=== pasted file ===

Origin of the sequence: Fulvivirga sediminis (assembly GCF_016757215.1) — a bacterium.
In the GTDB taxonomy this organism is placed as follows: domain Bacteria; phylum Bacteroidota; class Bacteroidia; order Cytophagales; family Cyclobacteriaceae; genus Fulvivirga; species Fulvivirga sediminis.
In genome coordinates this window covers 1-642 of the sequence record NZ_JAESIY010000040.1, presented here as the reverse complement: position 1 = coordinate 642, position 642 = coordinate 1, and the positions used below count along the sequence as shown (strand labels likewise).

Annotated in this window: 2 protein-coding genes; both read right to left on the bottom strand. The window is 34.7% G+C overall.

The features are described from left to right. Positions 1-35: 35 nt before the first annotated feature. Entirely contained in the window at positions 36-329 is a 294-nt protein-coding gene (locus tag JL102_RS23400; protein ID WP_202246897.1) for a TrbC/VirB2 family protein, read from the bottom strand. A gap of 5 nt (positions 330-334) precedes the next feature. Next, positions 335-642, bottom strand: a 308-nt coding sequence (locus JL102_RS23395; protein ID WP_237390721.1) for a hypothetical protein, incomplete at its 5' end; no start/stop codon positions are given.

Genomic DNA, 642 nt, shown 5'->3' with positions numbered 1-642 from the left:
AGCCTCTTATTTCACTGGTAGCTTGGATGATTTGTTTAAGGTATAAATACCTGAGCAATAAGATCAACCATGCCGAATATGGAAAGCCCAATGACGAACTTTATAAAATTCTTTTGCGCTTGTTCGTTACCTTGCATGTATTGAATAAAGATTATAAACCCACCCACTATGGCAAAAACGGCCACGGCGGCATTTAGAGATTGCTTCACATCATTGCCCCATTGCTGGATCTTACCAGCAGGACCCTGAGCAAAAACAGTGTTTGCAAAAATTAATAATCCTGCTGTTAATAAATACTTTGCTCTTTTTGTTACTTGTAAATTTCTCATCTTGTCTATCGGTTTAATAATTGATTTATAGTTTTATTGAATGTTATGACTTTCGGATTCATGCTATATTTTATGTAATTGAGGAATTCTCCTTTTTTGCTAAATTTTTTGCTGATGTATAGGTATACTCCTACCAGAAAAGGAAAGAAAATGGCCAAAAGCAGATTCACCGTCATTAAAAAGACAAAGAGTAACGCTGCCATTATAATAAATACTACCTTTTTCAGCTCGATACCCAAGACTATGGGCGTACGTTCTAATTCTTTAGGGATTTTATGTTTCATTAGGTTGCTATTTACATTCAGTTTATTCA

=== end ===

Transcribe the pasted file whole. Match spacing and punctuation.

Origin of the sequence: Fulvivirga sediminis (assembly GCF_016757215.1) — a bacterium.
In the GTDB taxonomy this organism is placed as follows: domain Bacteria; phylum Bacteroidota; class Bacteroidia; order Cytophagales; family Cyclobacteriaceae; genus Fulvivirga; species Fulvivirga sediminis.
In genome coordinates this window covers 1-642 of the sequence record NZ_JAESIY010000040.1, presented here as the reverse complement: position 1 = coordinate 642, position 642 = coordinate 1, and the positions used below count along the sequence as shown (strand labels likewise).

Annotated in this window: 2 protein-coding genes; both read right to left on the bottom strand. The window is 34.7% G+C overall.

The features are described from left to right. Positions 1-35: 35 nt before the first annotated feature. Entirely contained in the window at positions 36-329 is a 294-nt protein-coding gene (locus tag JL102_RS23400; protein ID WP_202246897.1) for a TrbC/VirB2 family protein, read from the bottom strand. A gap of 5 nt (positions 330-334) precedes the next feature. Next, positions 335-642, bottom strand: a 308-nt coding sequence (locus JL102_RS23395; protein ID WP_237390721.1) for a hypothetical protein, incomplete at its 5' end; no start/stop codon positions are given.

Genomic DNA, 642 nt, shown 5'->3' with positions numbered 1-642 from the left:
AGCCTCTTATTTCACTGGTAGCTTGGATGATTTGTTTAAGGTATAAATACCTGAGCAATAAGATCAACCATGCCGAATATGGAAAGCCCAATGACGAACTTTATAAAATTCTTTTGCGCTTGTTCGTTACCTTGCATGTATTGAATAAAGATTATAAACCCACCCACTATGGCAAAAACGGCCACGGCGGCATTTAGAGATTGCTTCACATCATTGCCCCATTGCTGGATCTTACCAGCAGGACCCTGAGCAAAAACAGTGTTTGCAAAAATTAATAATCCTGCTGTTAATAAATACTTTGCTCTTTTTGTTACTTGTAAATTTCTCATCTTGTCTATCGGTTTAATAATTGATTTATAGTTTTATTGAATGTTATGACTTTCGGATTCATGCTATATTTTATGTAATTGAGGAATTCTCCTTTTTTGCTAAATTTTTTGCTGATGTATAGGTATACTCCTACCAGAAAAGGAAAGAAAATGGCCAAAAGCAGATTCACCGTCATTAAAAAGACAAAGAGTAACGCTGCCATTATAATAAATACTACCTTTTTCAGCTCGATACCCAAGACTATGGGCGTACGTTCTAATTCTTTAGGGATTTTATGTTTCATTAGGTTGCTATTTACATTCAGTTTATTCA